In his award-winning recent memoir, Punch Me Up to the Gods, Brian Broome lovingly describes the antechamber of the now-defunct Hills Department store in his hometown of Warren, Ohio as smelling “like the emotions of a child. Pre-adolescent bacchanalia. It was dizzying. It was a roasted peanut, soft pretzel factory wrapped inside a chocolate-covered everything. It was the aroma of popcorn; cold red Slushee; hot dog jamboree with dusty corners; and waxy yellow buildup on the floors at a time when two dollars could buy you the world. …It wasn’t just a snack bar. It was the mountaintop.”
As readers will see, these moments of simple childhood pleasures for Broome grow complicated when back-dropped with intersecting issues such as race, poverty, and a growing awareness of sexuality.
A former K. Leroy Irvis Fellow and an instructor in the writing program at the University of Pittsburgh, Broome is also a graduate of Chatham University. Using familiar settings, both in Ohio and Pittsburgh, is just one aspect that makes this debut, a New York Times Editor’s Pick and the winner of the 2021 Kirkus Prize for Nonfiction, sparkle on the page. There’s also the way he pays homage to the great James Baldwin, “visiting Saint Paul de Vence, where he lived and died before I ever knew who he was. … He was, like me, a gay man who loved his people. He loved his country too, but he recognized his country would never love him back. Baldwin spoke, knew who he was, and never allowed anyone to tell him any differently. I am not like him.”
Framed around Gwendolyn Brooks’ classic poem, “We Real Cool,” Punch Me Up to the Gods is ultimately a reflection on masculinity. Broome explores this through contemplative interludes featuring Tuan, a toddler he observes on a bus ride from McKeesport to Downtown, being “initiated” on what it means to be a black male by the boy’s young father. In a scene at the bus stop, Broome describes Tuan “doing all the things toddlers do with their newly found feet, pitches forward with full force onto the sidewalk, enormous toddler head first … The boy’s wails are high-pitched and
earsplitting. … ’Shake it off, Tuan,’ the young father says.” With such observations, Broome confronts his own experience. “I remember how my own
tears were seen as an affront. I remember how my own father looked at me as if I was leaking gasoline and about to set the whole concept of black manhood on fire. Stop crying. Be a man.” The description and figurative language add illustrative layers to the prose throughout.
These pivots into memory bring alive Broome’s parents and their standoffish, or accusatory, interactions towards one another. The unvarnished and unsentimental moments allow Broome to dig deep. The father is described less through physical characteristics than through his actions. “My father’s beatings were like lightning strikes. Powerful, fast, and unpredictable. He held his anger so tightly that, when it finally overtook him, the force was bone-shaking. He punched me like I was a grown-ass man. He went blind with rage and just punched me with all the strength of a steelworker. It never took more than one to lay me on my back, windless. Then he would dare me to get up. I never did.” The attacks often come after moments when Broome shows his true self, once after being caught playing with his sister’s dolls.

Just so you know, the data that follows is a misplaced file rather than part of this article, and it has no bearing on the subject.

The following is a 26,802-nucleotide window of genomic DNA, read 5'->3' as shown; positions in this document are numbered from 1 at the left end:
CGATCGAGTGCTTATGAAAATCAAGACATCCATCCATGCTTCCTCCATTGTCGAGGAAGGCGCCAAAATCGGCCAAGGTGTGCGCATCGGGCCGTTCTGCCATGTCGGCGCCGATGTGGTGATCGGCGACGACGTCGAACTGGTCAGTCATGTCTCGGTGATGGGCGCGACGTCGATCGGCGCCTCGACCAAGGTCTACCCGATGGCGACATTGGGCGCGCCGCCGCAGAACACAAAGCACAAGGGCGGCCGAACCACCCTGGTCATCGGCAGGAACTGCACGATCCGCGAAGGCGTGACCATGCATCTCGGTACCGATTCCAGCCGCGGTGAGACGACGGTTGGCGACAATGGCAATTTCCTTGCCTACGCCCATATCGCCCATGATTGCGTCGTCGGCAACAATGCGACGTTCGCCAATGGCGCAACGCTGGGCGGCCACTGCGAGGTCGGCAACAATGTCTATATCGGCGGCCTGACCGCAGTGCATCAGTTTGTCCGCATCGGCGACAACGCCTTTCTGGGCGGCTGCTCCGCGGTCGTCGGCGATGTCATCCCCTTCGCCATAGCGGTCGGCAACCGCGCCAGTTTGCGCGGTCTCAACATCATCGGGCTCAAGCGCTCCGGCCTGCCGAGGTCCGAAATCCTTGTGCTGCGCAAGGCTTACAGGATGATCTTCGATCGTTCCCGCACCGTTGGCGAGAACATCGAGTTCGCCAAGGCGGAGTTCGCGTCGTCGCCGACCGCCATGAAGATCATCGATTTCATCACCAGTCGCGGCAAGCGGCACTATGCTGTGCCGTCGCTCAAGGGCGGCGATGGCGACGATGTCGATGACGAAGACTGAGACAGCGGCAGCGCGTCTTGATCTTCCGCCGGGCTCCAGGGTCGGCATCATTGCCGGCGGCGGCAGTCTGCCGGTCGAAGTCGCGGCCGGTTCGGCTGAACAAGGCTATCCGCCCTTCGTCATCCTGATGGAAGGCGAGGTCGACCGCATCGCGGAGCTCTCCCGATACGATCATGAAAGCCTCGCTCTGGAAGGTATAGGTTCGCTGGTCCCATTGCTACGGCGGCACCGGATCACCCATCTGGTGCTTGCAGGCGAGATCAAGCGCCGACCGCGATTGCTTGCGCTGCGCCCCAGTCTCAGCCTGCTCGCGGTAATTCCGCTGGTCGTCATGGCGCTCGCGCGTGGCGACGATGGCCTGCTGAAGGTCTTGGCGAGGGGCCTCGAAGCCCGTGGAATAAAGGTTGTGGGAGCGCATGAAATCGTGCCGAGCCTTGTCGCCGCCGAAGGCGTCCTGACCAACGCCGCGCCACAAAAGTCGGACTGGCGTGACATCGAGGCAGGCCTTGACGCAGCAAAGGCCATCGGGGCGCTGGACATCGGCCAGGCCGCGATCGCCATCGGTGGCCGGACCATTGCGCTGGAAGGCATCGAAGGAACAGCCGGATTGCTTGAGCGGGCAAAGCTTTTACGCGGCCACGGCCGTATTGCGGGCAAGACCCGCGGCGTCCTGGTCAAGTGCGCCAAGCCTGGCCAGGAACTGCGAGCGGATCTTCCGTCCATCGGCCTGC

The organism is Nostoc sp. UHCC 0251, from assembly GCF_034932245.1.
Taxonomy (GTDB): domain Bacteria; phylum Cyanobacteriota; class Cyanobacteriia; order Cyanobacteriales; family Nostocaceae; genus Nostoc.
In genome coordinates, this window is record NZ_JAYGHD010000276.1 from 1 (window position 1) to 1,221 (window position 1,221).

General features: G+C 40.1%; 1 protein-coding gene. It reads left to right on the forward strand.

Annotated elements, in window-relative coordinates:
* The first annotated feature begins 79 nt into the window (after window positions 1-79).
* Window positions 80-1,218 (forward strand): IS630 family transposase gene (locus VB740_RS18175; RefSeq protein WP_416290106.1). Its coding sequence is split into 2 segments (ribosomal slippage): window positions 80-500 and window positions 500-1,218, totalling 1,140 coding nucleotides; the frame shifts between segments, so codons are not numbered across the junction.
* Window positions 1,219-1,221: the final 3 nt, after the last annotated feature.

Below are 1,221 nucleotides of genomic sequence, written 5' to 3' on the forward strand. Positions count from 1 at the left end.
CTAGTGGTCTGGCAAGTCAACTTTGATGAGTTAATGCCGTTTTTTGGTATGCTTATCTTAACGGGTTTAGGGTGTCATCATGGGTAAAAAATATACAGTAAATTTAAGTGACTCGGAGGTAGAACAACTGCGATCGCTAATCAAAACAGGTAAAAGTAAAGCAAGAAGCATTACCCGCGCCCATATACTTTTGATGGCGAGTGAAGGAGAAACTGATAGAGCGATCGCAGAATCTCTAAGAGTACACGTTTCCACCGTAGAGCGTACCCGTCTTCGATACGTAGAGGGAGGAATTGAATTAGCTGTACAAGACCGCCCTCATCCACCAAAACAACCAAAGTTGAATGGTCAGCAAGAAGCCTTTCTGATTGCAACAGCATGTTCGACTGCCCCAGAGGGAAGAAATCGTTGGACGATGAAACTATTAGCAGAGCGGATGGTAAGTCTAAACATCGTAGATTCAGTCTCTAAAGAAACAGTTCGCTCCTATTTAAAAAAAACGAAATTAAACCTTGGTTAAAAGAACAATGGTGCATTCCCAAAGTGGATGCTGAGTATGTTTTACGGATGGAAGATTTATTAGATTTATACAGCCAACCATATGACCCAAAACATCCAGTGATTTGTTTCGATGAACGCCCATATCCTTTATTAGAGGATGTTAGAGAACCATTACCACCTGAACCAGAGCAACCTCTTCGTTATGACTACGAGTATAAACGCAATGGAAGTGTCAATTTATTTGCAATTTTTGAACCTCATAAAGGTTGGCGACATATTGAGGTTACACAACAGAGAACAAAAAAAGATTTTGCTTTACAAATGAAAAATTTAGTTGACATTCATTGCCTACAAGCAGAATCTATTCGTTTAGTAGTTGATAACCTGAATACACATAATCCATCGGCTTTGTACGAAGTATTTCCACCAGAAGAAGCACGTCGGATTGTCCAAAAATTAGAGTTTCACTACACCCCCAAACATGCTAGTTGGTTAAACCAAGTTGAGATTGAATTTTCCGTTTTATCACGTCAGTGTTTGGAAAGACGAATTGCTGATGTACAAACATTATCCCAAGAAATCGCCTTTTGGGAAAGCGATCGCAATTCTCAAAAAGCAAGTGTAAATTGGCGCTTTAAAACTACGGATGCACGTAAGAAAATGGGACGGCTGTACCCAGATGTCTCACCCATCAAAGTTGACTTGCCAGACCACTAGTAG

The parents’ marriage is described as a loveless arrangement hinging on the father’s job in a mill. When it closes, the father turns inward, blaming the mother and white folks for problems he’s unwilling to overcome. In a chapter titled “Let the Church Say ‘Amen,’” Broome gambles by shifting the point of view from himself to his mother, allowing the mother’s voice to communicate her complicated story more directly. “I like to hear my youngest boy Brian sing in the choir here. He sittin’ up there now. … That boy can sing. He put his heart and soul into it. His eyes squinched up and belting out a heavenly vibrato. The song they gave him to solo is ‘Soon and Very Soon’ and he sing it so good. When the piano player start the intro, I can just about see the electricity run through his body when he take the microphone. He look just like his Daddy. I hope he don’t turn out to be a liar like his Daddy. But men lie. That’s what they do.” This section becomes a worthwhile payoff, an exercise in listening that allows family background to flow. It also emphasizes his thankfulness for the black women who “saved my life without even knowing it.”
While the book’s tone is weighty, Broome’s touch includes the ability to make readers laugh out loud. One moment comes in his characterizing a schoolteacher, Miss Biviano. “Short and mean with a lazy eye that always confuses the class because you can’t tell who she’s talking to. You never know if she has caught you fooling around during quiet reading time or if she’s caught the person two seats down from you fooling around during quiet reading time. If she doesn’t yell out a person’s name, it makes us all look around like she called the Lotto number and we’re all trying to figure out who has the winning ticket.” Punch Me Up to the Gods succeeds by leaving its readers reeling as Broome’s deft writing proves a winner.